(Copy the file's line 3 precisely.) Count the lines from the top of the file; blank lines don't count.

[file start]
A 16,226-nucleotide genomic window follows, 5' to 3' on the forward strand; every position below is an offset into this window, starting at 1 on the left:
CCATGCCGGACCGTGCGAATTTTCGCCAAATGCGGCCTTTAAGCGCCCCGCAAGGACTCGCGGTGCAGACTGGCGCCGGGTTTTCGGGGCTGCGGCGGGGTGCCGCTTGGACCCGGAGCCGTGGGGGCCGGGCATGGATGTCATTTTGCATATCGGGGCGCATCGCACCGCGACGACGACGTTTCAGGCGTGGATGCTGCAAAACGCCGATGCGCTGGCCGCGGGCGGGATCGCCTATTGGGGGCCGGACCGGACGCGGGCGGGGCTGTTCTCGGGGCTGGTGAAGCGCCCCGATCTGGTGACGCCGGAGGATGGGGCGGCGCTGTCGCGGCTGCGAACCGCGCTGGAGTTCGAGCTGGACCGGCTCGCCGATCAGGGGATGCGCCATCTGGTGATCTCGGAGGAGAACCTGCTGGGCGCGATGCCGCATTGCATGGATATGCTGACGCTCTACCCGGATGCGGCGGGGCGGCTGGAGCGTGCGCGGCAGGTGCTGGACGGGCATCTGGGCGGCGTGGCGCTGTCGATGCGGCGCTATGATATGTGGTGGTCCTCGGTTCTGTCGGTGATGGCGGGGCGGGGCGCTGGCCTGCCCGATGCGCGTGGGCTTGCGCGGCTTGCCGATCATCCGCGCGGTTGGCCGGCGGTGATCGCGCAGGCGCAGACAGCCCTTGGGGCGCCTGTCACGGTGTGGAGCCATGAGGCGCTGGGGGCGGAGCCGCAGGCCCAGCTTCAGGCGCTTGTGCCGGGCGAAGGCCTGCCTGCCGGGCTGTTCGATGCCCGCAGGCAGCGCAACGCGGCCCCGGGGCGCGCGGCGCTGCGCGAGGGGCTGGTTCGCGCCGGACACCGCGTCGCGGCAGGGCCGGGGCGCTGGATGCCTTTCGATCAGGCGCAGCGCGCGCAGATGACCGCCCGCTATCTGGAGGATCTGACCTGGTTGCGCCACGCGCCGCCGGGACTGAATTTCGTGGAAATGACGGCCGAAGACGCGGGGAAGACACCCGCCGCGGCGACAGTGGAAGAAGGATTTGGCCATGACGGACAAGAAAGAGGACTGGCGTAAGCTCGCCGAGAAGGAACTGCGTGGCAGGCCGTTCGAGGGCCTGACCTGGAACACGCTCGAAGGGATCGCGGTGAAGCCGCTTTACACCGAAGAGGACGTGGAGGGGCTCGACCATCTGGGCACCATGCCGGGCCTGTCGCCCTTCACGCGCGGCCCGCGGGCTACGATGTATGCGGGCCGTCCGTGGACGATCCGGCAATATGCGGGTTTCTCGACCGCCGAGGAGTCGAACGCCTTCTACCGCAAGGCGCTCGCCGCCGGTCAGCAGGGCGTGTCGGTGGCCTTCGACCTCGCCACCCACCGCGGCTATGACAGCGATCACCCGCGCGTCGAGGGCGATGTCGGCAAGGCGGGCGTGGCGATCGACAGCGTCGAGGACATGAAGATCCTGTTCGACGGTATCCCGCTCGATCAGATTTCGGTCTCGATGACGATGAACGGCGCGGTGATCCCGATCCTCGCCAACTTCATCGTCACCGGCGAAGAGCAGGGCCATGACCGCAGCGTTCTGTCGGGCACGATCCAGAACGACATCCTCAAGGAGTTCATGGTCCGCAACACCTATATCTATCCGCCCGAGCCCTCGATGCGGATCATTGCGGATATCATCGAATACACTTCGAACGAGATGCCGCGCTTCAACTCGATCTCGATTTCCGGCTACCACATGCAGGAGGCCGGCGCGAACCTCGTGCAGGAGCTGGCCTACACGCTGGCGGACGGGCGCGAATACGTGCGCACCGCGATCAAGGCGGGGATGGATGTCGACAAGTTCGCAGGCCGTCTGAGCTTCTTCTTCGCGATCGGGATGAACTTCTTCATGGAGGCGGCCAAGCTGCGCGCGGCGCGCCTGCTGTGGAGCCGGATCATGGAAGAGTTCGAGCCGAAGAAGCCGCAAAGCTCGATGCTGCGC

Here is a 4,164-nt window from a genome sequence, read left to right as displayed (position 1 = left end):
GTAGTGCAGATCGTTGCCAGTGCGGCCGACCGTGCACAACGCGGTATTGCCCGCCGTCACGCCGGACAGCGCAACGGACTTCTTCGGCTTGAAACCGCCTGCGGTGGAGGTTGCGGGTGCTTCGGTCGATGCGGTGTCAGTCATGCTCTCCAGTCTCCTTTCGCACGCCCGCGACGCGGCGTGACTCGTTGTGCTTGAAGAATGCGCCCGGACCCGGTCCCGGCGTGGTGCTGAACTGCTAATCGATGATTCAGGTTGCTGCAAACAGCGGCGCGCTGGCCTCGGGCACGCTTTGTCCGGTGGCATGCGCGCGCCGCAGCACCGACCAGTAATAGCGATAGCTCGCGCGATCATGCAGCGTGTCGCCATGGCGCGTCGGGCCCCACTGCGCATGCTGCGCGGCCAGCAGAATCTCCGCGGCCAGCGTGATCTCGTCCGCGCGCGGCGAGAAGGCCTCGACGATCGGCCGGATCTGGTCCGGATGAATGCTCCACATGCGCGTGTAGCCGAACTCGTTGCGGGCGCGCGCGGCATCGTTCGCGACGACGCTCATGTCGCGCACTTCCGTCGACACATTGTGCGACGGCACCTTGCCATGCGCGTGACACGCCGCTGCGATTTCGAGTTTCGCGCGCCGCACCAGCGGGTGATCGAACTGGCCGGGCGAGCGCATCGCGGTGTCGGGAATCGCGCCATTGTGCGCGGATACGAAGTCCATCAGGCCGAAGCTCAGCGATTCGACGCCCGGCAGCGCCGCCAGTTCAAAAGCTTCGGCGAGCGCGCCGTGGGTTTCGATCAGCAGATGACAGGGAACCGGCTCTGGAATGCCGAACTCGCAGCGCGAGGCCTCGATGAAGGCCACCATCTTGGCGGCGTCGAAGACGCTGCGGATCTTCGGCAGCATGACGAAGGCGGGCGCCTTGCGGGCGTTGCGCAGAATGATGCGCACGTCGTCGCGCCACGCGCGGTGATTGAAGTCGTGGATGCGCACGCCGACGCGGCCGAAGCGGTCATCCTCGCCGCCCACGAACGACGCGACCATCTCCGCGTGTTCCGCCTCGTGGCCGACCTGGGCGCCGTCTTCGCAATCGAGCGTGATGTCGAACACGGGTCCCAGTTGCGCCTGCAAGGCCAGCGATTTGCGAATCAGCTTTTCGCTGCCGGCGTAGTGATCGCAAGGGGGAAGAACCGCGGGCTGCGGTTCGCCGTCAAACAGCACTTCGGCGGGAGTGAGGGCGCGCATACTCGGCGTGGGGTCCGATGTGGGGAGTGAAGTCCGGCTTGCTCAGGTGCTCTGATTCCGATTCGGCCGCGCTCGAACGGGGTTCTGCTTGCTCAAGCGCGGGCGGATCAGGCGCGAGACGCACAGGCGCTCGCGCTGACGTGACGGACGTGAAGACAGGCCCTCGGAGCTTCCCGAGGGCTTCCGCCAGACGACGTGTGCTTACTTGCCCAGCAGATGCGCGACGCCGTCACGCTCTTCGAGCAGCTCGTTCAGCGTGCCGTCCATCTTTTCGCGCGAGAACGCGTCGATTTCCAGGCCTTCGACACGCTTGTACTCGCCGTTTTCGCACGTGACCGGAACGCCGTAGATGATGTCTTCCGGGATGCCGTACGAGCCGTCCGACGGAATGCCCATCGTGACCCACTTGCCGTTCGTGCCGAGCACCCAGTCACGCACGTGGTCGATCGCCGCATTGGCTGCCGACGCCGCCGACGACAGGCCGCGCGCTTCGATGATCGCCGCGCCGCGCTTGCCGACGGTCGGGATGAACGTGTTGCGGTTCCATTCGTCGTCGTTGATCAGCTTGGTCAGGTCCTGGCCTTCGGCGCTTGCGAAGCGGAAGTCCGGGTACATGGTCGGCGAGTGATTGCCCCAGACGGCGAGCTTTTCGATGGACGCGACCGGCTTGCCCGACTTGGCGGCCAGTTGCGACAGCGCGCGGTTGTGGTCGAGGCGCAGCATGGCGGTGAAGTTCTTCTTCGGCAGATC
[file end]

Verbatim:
Here is a 4,164-nt window from a genome sequence, read left to right as displayed (position 1 = left end):